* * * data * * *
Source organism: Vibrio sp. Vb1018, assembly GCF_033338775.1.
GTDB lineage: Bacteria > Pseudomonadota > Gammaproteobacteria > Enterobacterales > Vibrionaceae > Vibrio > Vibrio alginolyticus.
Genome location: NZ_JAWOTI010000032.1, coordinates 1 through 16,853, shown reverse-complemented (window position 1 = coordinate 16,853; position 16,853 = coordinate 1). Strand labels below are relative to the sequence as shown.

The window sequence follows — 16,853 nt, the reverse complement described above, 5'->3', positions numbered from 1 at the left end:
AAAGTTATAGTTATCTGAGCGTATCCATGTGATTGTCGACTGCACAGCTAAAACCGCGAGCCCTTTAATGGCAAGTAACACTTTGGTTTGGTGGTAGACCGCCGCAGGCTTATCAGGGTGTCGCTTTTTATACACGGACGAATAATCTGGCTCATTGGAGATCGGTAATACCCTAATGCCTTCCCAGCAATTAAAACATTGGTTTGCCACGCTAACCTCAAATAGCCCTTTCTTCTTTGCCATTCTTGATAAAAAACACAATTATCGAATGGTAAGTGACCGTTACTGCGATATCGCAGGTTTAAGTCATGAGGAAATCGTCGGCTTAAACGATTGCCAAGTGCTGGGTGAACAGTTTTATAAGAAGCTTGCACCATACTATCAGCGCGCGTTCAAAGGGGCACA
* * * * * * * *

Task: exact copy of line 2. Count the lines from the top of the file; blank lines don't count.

GTDB lineage: Bacteria > Pseudomonadota > Gammaproteobacteria > Enterobacterales > Vibrionaceae > Vibrio > Vibrio alginolyticus.